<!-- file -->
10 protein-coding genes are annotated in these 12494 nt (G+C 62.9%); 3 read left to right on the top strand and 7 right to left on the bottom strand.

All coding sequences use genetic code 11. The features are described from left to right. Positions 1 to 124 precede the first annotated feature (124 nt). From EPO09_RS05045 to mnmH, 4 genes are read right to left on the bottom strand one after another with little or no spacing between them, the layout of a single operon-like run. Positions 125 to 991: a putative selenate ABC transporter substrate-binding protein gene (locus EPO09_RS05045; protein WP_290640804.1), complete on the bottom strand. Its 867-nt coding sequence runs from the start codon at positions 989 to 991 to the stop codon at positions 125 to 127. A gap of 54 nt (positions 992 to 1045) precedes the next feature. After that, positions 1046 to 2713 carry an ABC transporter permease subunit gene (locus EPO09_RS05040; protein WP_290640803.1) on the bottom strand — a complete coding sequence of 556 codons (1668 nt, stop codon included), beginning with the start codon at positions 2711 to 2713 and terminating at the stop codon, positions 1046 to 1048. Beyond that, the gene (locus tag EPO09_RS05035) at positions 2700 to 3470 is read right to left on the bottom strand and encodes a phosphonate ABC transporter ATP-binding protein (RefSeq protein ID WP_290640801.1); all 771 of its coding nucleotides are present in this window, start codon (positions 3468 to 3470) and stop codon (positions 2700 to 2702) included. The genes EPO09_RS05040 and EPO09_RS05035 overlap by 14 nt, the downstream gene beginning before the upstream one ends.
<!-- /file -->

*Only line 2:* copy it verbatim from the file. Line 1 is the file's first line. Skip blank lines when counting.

All coding sequences use genetic code 11. The features are described from left to right. Positions 1 to 124 precede the first annotated feature (124 nt). From EPO09_RS05045 to mnmH, 4 genes are read right to left on the bottom strand one after another with little or no spacing between them, the layout of a single operon-like run. Positions 125 to 991: a putative selenate ABC transporter substrate-binding protein gene (locus EPO09_RS05045; protein WP_290640804.1), complete on the bottom strand. Its 867-nt coding sequence runs from the start codon at positions 989 to 991 to the stop codon at positions 125 to 127. A gap of 54 nt (positions 992 to 1045) precedes the next feature. After that, positions 1046 to 2713 carry an ABC transporter permease subunit gene (locus EPO09_RS05040; protein WP_290640803.1) on the bottom strand — a complete coding sequence of 556 codons (1668 nt, stop codon included), beginning with the start codon at positions 2711 to 2713 and terminating at the stop codon, positions 1046 to 1048. Beyond that, the gene (locus tag EPO09_RS05035) at positions 2700 to 3470 is read right to left on the bottom strand and encodes a phosphonate ABC transporter ATP-binding protein (RefSeq protein ID WP_290640801.1); all 771 of its coding nucleotides are present in this window, start codon (positions 3468 to 3470) and stop codon (positions 2700 to 2702) included. The genes EPO09_RS05040 and EPO09_RS05035 overlap by 14 nt, the downstream gene beginning before the upstream one ends.